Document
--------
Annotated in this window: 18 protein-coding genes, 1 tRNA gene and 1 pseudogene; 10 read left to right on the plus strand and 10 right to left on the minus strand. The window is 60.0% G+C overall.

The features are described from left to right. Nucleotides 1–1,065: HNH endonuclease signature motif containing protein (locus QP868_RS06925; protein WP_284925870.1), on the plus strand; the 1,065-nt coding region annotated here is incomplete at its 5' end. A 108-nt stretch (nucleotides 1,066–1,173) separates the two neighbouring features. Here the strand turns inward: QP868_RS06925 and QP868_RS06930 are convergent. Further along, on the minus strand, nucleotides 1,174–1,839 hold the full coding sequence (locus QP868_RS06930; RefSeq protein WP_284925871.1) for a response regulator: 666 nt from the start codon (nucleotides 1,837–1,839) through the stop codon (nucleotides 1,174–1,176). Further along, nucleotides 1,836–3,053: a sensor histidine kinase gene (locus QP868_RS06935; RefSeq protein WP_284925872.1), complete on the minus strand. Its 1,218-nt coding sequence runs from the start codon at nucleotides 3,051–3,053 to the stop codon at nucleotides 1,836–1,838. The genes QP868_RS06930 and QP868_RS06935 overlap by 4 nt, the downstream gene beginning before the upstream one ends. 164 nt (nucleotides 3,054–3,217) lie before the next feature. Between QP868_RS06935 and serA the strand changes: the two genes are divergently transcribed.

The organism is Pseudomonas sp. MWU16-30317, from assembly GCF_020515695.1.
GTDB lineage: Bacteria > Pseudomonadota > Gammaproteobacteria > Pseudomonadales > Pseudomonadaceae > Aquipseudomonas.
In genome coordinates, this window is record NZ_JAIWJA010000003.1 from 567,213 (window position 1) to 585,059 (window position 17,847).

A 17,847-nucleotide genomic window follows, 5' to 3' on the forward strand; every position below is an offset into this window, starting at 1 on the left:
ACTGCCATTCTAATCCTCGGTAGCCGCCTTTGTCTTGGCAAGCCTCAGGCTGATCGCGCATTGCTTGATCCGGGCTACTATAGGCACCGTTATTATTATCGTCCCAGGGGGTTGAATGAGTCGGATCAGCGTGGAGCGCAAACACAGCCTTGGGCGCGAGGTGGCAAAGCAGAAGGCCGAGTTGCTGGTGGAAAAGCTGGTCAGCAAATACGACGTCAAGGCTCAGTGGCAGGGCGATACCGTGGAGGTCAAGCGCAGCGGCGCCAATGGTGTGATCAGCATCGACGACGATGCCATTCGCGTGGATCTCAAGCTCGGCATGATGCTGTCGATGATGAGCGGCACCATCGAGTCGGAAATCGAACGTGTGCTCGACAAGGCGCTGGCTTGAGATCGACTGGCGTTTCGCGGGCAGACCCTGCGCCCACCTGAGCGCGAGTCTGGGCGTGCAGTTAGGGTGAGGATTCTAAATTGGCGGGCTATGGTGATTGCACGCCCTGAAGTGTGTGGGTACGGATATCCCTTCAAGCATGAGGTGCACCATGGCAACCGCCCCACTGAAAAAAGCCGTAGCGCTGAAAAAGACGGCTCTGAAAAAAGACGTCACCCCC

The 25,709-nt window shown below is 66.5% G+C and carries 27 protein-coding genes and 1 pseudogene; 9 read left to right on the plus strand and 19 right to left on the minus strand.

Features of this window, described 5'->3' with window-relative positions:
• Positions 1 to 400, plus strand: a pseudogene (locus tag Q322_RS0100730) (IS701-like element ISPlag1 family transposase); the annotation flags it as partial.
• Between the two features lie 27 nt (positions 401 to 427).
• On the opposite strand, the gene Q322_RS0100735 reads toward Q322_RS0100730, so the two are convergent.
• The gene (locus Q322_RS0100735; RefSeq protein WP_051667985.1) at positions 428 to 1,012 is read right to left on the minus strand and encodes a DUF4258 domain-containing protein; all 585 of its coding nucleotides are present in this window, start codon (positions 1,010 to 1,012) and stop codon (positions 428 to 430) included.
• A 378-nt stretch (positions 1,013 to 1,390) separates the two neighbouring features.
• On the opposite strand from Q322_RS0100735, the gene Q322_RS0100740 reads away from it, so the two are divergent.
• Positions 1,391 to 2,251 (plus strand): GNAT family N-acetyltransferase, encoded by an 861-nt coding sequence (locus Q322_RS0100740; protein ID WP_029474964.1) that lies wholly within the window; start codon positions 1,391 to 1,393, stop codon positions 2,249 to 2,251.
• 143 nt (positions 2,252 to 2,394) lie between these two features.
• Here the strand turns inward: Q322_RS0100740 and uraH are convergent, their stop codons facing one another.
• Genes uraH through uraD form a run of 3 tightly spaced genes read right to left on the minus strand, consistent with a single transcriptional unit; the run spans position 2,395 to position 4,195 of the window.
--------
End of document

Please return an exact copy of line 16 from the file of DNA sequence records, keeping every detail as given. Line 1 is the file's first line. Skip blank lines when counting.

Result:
• Positions 1,391 to 2,251 (plus strand): GNAT family N-acetyltransferase, encoded by an 861-nt coding sequence (locus Q322_RS0100740; protein ID WP_029474964.1) that lies wholly within the window; start codon positions 1,391 to 1,393, stop codon positions 2,249 to 2,251.